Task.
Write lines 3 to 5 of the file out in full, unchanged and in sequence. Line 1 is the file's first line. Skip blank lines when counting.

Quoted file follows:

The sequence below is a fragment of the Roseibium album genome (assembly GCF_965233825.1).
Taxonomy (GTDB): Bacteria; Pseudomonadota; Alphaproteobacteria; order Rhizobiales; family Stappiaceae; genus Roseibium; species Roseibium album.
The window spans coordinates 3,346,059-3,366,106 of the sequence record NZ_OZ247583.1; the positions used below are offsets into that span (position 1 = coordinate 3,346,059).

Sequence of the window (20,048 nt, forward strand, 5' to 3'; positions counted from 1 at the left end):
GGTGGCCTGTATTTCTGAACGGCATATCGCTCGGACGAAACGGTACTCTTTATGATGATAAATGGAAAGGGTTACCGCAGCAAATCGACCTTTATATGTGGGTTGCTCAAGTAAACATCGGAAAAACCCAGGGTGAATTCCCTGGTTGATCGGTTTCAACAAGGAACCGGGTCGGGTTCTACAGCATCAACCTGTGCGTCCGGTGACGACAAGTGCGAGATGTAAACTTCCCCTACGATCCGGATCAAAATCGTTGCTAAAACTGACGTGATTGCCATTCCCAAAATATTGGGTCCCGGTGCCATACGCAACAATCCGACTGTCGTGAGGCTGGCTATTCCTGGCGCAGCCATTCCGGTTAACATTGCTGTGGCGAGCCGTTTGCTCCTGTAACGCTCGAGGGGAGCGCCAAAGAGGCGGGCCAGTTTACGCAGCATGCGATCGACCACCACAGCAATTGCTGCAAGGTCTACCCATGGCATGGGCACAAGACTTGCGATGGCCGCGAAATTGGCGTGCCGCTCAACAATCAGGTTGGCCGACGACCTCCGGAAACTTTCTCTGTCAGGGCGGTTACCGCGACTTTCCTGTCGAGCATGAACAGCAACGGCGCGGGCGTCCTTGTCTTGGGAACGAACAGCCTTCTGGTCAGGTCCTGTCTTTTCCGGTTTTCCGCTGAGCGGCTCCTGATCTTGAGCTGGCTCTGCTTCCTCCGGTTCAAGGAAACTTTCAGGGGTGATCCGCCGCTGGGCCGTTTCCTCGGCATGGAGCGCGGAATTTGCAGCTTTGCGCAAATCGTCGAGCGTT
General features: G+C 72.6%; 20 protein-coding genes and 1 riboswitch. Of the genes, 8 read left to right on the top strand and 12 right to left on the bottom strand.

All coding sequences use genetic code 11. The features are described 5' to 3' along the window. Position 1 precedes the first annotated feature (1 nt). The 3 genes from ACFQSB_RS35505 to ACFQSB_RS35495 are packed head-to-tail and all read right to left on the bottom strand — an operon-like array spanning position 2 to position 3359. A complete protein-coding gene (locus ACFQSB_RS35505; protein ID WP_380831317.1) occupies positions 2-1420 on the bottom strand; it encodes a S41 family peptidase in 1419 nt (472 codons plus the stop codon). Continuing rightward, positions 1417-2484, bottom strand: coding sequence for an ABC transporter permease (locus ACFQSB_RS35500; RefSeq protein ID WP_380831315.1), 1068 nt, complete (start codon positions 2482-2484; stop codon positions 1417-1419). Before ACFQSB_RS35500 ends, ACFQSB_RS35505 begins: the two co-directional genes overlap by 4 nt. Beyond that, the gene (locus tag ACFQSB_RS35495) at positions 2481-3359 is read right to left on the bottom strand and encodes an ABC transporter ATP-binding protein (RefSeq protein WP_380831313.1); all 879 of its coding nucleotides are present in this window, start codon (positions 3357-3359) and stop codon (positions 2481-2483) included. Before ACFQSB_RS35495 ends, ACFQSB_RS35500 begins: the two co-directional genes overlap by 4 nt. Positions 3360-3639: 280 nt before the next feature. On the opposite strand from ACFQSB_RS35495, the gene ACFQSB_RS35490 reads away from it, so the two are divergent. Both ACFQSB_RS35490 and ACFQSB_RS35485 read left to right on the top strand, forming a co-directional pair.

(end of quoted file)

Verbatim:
The window spans coordinates 3,346,059-3,366,106 of the sequence record NZ_OZ247583.1; the positions used below are offsets into that span (position 1 = coordinate 3,346,059).

Sequence of the window (20,048 nt, forward strand, 5' to 3'; positions counted from 1 at the left end):
GGTGGCCTGTATTTCTGAACGGCATATCGCTCGGACGAAACGGTACTCTTTATGATGATAAATGGAAAGGGTTACCGCAGCAAATCGACCTTTATATGTGGGTTGCTCAAGTAAACATCGGAAAAACCCAGGGTGAATTCCCTGGTTGATCGGTTTCAACAAGGAACCGGGTCGGGTTCTACAGCATCAACCTGTGCGTCCGGTGACGACAAGTGCGAGATGTAAACTTCCCCTACGATCCGGATCAAAATCGTTGCTAAAACTGACGTGATTGCCATTCCCAAAATATTGGGTCCCGGTGCCATACGCAACAATCCGACTGTCGTGAGGCTGGCTATTCCTGGCGCAGCCATTCCGGTTAACATTGCTGTGGCGAGCCGTTTGCTCCTGTAACGCTCGAGGGGAGCGCCAAAGAGGCGGGCCAGTTTACGCAGCATGCGATCGACCACCACAGCAATTGCTGCAAGGTCTACCCATGGCATGGGCACAAGACTTGCGATGGCCGCGAAATTGGCGTGCCGCTCAACAATCAGGTTGGCCGACGACCTCCGGAAACTTTCTCTGTCAGGGCGGTTACCGCGACTTTCCTGTCGAGCATGAACAGCAACGGCGCGGGCGTCCTTGTCTTGGGAACGAACAGCCTTCTGGTCAGGTCCTGTCTTTTCCGGTTTTCCGCTGAGCGGCTCCTGATCTTGAGCTGGCTCTGCTTCCTCCGGTTCAAGGAAACTTTCAGGGGTGATCCGCCGCTGGGCCGTTTCCTCGGCATGGAGCGCGGAATTTGCAGCTTTGCGCAAATCGTCGAGCGTT